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Random Is Faster, More Randomness In Linux 3.13

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  • Random Is Faster, More Randomness In Linux 3.13

    Phoronix: Random Is Faster, More Randomness In Linux 3.13

    The /dev/random changes went in for the Linux 3.13 kernel and this pull request was even interesting for the very promising next kernel release. While not in Linux 3.13, it's mentioned the Linux kernel might also end up taking a security feature from the FreeBSD playbook...

    http://www.phoronix.com/vr.php?view=MTUxNjk

  • #2
    Am I the only one who read the "Random", "Radeon"? Michael is heavily covering radeon drivers news these days

    Comment


    • #3
      The Android flaw was bad for Bitcoin wallets as this bug caused the "randomness" in Android devices(Android based on Linux kernel!) to be predictable. That way private keys could be generated that had been generated "randomly" so the attacker could thus "generate randomly" the exact same private keys that somebody else had generated on the Android device.
      This randomness and entropy improvement to Linux is of course good but Google is too stupid to care right now, so don't generate your private keys on Android, but generate them on Linux, *BSD, then you import them to your Android device. Android is a sinking ship...

      Comment


      • #4
        Originally posted by powdigsig View Post
        Android is a sinking ship...
        Let's not go nuts. Certainly, Android is a subset of Linux with incredibly crappy Java-based userland. But sales are better than ever: http://www.gartner.com/newsroom/id/2573415

        Smartphones may be twice as fast as they were in 1973, but your average consumer is as drunk and stupid as ever.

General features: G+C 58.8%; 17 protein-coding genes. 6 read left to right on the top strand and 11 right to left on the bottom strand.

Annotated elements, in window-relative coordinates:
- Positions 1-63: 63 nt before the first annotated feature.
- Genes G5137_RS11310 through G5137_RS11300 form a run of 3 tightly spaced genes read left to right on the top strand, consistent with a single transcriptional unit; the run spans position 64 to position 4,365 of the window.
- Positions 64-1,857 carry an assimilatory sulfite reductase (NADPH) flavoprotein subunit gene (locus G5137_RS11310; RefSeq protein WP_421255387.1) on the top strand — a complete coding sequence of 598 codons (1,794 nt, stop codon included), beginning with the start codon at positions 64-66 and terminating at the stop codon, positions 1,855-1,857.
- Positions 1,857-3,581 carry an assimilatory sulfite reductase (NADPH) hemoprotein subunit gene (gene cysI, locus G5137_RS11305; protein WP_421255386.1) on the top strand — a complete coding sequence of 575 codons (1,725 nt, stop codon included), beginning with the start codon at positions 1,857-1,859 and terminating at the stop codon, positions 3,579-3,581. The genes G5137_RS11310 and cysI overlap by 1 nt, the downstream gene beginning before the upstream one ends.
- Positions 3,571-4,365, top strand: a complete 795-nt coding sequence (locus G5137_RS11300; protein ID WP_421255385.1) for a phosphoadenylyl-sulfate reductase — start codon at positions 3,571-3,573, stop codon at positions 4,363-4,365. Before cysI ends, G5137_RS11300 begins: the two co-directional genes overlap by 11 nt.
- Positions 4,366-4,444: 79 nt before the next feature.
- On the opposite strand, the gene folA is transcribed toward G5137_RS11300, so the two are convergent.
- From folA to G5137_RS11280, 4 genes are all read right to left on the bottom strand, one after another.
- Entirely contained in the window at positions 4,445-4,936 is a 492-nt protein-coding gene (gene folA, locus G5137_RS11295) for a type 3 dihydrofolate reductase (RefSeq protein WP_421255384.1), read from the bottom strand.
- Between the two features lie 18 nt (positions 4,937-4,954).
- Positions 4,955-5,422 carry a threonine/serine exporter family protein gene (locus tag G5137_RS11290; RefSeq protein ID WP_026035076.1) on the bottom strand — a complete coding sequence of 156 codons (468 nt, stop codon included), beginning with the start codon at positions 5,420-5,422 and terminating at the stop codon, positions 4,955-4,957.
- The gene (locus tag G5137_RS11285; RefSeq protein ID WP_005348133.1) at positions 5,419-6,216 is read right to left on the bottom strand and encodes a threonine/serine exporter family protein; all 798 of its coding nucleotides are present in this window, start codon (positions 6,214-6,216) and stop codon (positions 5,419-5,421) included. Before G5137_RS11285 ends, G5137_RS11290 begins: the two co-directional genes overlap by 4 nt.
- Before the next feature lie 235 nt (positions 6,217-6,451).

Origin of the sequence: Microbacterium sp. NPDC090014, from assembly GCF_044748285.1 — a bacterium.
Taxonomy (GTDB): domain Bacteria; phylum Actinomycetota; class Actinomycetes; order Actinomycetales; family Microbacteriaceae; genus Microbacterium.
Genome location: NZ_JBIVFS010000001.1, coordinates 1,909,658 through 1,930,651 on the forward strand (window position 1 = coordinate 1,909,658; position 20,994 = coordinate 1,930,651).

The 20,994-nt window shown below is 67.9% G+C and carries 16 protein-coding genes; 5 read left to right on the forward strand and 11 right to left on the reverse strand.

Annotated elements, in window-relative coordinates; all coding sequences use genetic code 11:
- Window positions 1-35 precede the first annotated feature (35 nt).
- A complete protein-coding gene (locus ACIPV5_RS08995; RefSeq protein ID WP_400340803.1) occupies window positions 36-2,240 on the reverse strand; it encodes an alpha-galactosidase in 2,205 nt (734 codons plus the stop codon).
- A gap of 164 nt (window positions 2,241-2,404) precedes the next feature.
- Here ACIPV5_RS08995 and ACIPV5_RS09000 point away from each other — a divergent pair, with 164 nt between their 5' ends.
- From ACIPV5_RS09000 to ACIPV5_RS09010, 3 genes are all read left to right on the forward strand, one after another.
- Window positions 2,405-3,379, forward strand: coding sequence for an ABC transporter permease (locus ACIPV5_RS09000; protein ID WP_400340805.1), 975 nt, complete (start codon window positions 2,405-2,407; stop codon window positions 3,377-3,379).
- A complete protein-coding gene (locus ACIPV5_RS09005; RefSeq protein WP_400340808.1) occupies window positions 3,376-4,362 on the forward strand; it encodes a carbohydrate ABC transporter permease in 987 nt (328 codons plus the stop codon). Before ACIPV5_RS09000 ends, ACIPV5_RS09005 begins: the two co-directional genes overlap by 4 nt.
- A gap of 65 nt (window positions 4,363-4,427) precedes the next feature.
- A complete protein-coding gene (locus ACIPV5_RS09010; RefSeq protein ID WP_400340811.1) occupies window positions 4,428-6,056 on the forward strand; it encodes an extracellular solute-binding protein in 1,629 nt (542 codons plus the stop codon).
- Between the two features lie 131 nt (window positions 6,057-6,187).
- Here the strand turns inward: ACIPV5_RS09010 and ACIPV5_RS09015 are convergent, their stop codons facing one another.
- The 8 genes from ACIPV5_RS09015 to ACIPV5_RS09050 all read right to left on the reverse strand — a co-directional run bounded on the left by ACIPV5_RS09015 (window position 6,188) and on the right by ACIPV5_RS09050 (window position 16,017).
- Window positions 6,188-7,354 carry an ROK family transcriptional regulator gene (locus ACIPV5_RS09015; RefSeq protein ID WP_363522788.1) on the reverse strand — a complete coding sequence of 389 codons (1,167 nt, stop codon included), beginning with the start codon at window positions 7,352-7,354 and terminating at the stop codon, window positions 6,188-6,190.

Comment


        • #5
          Originally posted by powdigsig View Post
          The Android flaw was bad for Bitcoin wallets as this bug caused the "randomness" in Android devices(Android based on Linux kernel!) to be predictable. That way private keys could be generated that had been generated "randomly" so the attacker could thus "generate randomly" the exact same private keys that somebody else had generated on the Android device.
          This randomness and entropy improvement to Linux is of course good but Google is too stupid to care right now, so don't generate your private keys on Android, but generate them on Linux, *BSD, then you import them to your Android device. Android is a sinking ship...
          sorry, but you obviously have no idea what you're talking about.

          There have been at least 3 indirection layers between /dev/random and the Bitcoin application. Just because there is a bug in dalvik, doesn't make /dev/random faulty. As much as it can interfere with a good rant, taking off the fanboy goggles is good for your health.

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          • #6
            While I never understood how people can find predictability in /dev/random on any system, I also don't understand how people who care about pure random numbers don't make a USB device that actually generates purely random numbers. I remember hearing about how it is possible to get pure 100% random number (in a digital perspective) using a very tiny amount of an element like Americium and have some sensors that read the gamma rays that are emitted. While nothing in physics is 100% unpredictable, these gamma rays are generated at the atomic level, which is so hard to measure that you might as well call it perfectly random. I figure the only problem with this type of device is it's likely affected by temperature. You still won't be able to predict the exact number it generates but you can at least figure out the range it would be in. So for example, if it's 20C in the room, you might get a number from 10000 to 50000 but if it's 30C you might get a number from 20000 to 80000. I could be wrong though.

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            • #7
              Originally posted by siavashserver View Post
              Am I the only one who read the "Random", "Radeon"? Michael is heavily covering radeon drivers news these days
              I accidentally read it as "Radeon" as well. xD

              Comment


              • #8
                Originally posted by schmidtbag View Post
                While nothing in physics is 100% unpredictable,
                Wave function collapse is truely random and can be used to generate 100% random numbers. It is in fact the only source of true randomness in our Universe.

                Comment


                • #9
                  Originally posted by schmidtbag View Post